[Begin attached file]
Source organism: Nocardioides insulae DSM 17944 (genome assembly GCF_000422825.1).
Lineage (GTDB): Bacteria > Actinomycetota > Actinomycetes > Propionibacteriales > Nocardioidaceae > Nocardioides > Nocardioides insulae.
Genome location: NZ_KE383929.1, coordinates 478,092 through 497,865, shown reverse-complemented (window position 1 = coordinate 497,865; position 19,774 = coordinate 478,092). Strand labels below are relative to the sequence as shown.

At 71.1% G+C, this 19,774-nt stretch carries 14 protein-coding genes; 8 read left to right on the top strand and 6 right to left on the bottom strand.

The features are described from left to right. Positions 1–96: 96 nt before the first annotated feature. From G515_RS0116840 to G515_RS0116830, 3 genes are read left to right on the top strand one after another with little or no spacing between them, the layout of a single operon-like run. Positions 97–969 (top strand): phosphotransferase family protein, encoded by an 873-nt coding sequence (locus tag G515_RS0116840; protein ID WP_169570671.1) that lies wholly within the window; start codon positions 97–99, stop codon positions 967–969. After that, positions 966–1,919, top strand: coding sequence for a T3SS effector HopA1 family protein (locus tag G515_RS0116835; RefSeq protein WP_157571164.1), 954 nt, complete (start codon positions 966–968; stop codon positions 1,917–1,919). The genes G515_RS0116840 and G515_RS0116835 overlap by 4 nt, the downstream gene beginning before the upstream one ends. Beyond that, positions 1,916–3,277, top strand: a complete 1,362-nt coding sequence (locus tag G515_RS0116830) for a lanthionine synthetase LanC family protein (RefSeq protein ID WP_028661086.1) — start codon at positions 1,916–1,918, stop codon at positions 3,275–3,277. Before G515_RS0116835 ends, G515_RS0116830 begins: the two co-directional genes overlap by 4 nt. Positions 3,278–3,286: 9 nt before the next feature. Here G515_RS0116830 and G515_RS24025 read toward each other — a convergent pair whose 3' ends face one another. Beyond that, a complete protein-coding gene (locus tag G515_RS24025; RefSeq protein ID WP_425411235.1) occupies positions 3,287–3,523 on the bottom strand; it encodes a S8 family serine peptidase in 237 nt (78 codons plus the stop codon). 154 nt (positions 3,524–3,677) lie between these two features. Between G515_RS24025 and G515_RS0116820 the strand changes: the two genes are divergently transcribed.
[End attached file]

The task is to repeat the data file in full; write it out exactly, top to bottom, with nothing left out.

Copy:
Source organism: Nocardioides insulae DSM 17944 (genome assembly GCF_000422825.1).
Lineage (GTDB): Bacteria > Actinomycetota > Actinomycetes > Propionibacteriales > Nocardioidaceae > Nocardioides > Nocardioides insulae.
Genome location: NZ_KE383929.1, coordinates 478,092 through 497,865, shown reverse-complemented (window position 1 = coordinate 497,865; position 19,774 = coordinate 478,092). Strand labels below are relative to the sequence as shown.

At 71.1% G+C, this 19,774-nt stretch carries 14 protein-coding genes; 8 read left to right on the top strand and 6 right to left on the bottom strand.

The features are described from left to right. Positions 1–96: 96 nt before the first annotated feature. From G515_RS0116840 to G515_RS0116830, 3 genes are read left to right on the top strand one after another with little or no spacing between them, the layout of a single operon-like run. Positions 97–969 (top strand): phosphotransferase family protein, encoded by an 873-nt coding sequence (locus tag G515_RS0116840; protein ID WP_169570671.1) that lies wholly within the window; start codon positions 97–99, stop codon positions 967–969. After that, positions 966–1,919, top strand: coding sequence for a T3SS effector HopA1 family protein (locus tag G515_RS0116835; RefSeq protein WP_157571164.1), 954 nt, complete (start codon positions 966–968; stop codon positions 1,917–1,919). The genes G515_RS0116840 and G515_RS0116835 overlap by 4 nt, the downstream gene beginning before the upstream one ends. Beyond that, positions 1,916–3,277, top strand: a complete 1,362-nt coding sequence (locus tag G515_RS0116830) for a lanthionine synthetase LanC family protein (RefSeq protein ID WP_028661086.1) — start codon at positions 1,916–1,918, stop codon at positions 3,275–3,277. Before G515_RS0116835 ends, G515_RS0116830 begins: the two co-directional genes overlap by 4 nt. Positions 3,278–3,286: 9 nt before the next feature. Here G515_RS0116830 and G515_RS24025 read toward each other — a convergent pair whose 3' ends face one another. Beyond that, a complete protein-coding gene (locus tag G515_RS24025; RefSeq protein ID WP_425411235.1) occupies positions 3,287–3,523 on the bottom strand; it encodes a S8 family serine peptidase in 237 nt (78 codons plus the stop codon). 154 nt (positions 3,524–3,677) lie between these two features. Between G515_RS24025 and G515_RS0116820 the strand changes: the two genes are divergently transcribed.